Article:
Atlassian (news, site) says they don't implement features just for the sake of it. That all enhancements to their solutions are based on customer feedback and needs. With the latest release of their enterprise wiki, Confluence, we see that some of these needs are universal across the Enterprise 2.0 market today. All show just how far the wiki has come in only a few short years.
CMSWire spoke with Bill Arconati, Product Marketing Manager, and Laura Khalil of Altassian to get the scoop on the new features and an update on the Atlassian Stimulus Package.
Better Than Expected
In April, Atlassian launched the Atlassian Stimulus Package: for 5 days you could buy Atlassian Confluence for 5 users for only US$5. They had a goal of 5,000 licenses for a total of US$ 25,000 with the money going to the Room to Read Charity.
Well that 5 days has come and gone, and the results were pretty awesome. Whether it was due to a great cause or a great software, we're not really sure, but in the end, Atlassian sold 13,000 licenses for over US$ 100,000.
Needless to say, according to both Arconati and Khalil, Atlassian was shocked and blown-away. Apparently many of the purchasers also bought 2nd and 3rd year licenses.
Using a custom dashboard built with Confluence, they tracked sales by the hour in real-time (F5 was a popular key that day). Apparently 1/3 have already installed the software (they can track by license registered).
Dashboard - Stimulus Package
Final thoughts: Whether people bought for charity or not, there are going to be some very happy, well read kids out there.
What's New in Confluence 3.0
With the Atlassian Summit going on for the next few days in San Francisco, you have the opportunity to see and hear the news about this latest release in person. Here's a quick look to whet your whistle:
Atlassian has a big community of developers out there actively building plug-ins for the wiki solution and Atlassian has always offered a way to find those plug-ins. But now they have built a real marketplace that supports this growing community.
The creation of the Plug-In Exchange was in response to market demand.
Atlassian Plug-In Exchange
To support all types of users, whether technical, power-user and or just the guy in the next cubicle, Atlassian has built a macro browser that will help you easily build content pages that contain more than just text.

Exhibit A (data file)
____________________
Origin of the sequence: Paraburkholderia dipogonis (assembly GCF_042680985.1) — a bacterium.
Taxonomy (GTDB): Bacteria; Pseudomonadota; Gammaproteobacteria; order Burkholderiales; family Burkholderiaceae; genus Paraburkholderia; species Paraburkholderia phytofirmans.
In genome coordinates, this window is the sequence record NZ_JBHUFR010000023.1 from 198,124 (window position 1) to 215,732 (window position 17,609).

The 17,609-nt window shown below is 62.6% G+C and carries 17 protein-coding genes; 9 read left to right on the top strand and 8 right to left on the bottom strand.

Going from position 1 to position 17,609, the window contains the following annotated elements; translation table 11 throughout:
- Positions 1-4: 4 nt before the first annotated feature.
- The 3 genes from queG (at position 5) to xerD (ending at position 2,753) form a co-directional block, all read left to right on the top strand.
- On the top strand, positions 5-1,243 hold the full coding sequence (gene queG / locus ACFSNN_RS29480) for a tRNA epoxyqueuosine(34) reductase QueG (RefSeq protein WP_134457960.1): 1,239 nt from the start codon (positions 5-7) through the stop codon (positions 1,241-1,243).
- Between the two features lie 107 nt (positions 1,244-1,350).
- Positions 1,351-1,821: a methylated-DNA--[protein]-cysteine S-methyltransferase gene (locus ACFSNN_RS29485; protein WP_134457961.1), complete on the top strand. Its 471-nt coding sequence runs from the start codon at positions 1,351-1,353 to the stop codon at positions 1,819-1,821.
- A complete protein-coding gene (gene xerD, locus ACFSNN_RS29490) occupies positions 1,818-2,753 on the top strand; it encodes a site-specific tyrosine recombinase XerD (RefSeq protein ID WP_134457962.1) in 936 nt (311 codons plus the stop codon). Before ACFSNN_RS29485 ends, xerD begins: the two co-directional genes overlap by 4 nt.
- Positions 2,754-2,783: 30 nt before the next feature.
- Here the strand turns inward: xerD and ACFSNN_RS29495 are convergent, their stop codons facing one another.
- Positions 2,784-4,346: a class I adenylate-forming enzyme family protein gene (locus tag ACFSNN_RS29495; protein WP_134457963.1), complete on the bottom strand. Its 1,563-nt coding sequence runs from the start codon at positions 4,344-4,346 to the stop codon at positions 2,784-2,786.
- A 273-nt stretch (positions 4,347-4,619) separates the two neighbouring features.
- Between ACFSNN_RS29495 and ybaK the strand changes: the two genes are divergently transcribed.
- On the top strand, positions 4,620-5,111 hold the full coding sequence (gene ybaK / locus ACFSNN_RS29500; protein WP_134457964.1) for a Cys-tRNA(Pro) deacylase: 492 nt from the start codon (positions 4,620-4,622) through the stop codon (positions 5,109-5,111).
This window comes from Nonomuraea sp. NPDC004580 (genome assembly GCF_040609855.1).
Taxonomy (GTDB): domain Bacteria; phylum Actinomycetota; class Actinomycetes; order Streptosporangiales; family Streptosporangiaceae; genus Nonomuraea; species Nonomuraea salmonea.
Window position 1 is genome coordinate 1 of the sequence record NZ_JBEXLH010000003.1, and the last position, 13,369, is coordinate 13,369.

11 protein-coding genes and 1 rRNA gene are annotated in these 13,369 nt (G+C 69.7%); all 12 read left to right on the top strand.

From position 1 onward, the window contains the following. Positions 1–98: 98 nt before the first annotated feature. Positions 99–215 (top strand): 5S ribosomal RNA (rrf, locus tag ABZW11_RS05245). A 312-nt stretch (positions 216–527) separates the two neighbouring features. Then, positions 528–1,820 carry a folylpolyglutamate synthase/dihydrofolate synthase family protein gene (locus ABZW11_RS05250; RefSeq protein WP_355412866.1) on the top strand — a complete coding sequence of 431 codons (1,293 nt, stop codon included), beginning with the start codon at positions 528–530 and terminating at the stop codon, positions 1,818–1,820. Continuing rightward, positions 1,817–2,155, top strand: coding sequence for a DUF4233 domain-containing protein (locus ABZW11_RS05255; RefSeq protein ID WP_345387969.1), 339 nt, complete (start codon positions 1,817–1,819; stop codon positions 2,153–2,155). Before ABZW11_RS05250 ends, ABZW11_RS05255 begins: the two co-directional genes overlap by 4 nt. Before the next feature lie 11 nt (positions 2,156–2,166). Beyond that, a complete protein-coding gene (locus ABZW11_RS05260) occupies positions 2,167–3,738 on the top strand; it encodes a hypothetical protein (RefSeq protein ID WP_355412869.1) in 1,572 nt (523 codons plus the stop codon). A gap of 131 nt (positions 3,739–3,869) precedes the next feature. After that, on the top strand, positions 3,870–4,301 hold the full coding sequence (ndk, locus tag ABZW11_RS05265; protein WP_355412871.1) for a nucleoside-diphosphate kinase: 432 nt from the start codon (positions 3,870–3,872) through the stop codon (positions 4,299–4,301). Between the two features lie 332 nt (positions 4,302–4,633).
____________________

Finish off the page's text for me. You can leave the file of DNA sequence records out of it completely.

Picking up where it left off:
There are already dozens of macros shipped for Confluence already. The Macro Browser makes them accessible in a way not offered before. You can choose from a number of plug-ins, easily point, click and have them embedded in your page.
There are a few enhancements to the Profile capabilities within Confluence:
- Hover Profile: Want a quick and dirty way to get more information on a person? Hover your mouse over their name and see what comes up.
- Enhanced User Profiles: Add a little more personal information to your Profile, while at the same time seeing your activity, current status and the people you follow.
- Redesigned Personal Spaces: A new Profile Panel that shows information on activity, current status and the people you follow can be collapsed.
A Little More Social
There's also a few enhancements to increase the social collaboration of your Confluence wiki:
- Activity Streams: A common addition to any Enterprise 2.0 solution, activity streams let you see what's happening in your networks.
- Status Updates: Let people know what you are working on in 140 characters or less. You can even insert links into your status update and use wiki markup to format it.
- Networks: Just like SocialText Activity Streams, you can follow people or activity streams and syndicate this information in your Profile or via RSS feed.
Listening to Customers
Atlassian gives their customers a voice in what comes in each new version of Confluence. An interesting approach to do this is through crowdsourcing bugs and enhancements. Here's what made the top of the list for 3.0:
- PDF Export: A completely new way to create PDFs, Atlassian replaced their current engine to provide higher quality output and better control over formatting.
- Performance Improvements: Single Nodes are now 40% and Clustered Nodes 100% faster.
Along with these additional improvements include Smarter Email Notifications and Rich Text Context Menus.
New Pricing to Top It Off
Atlassian has also adjusted their pricing models to address some flatness in the SMB market. They have reduced their 25 user licenses to US$800 from US$ 1,200 to make it more competitive.
They also adjusted the high-end by adding a new tier: 500-2000 for US$8,000. 2000+ now costs US$12,000.
In addition, hosted pricing has dropped and is more simplified.
You can get all the details on the pricing here.
More Than Just a Wiki
When you talk with Atlassian folks, you don't really hear the term wiki used a lot. When it is used, it's used more as a philosophy than a technology. For Atlassian, Confuence is a Knowledge Management Strategy. Widely used for internal collaboration, it is also used for external sites and "hyper-productive intranets".
The wiki has come a long way in terms of what it does and how it's used by organizations. SocialText and MindTouch are other examples of enterprise wiki vendors who have taken this basic technology and evolved it into enterprise class solutions.
You can learn more about Confuence and even take advantage of a 30-day trial by visiting their website.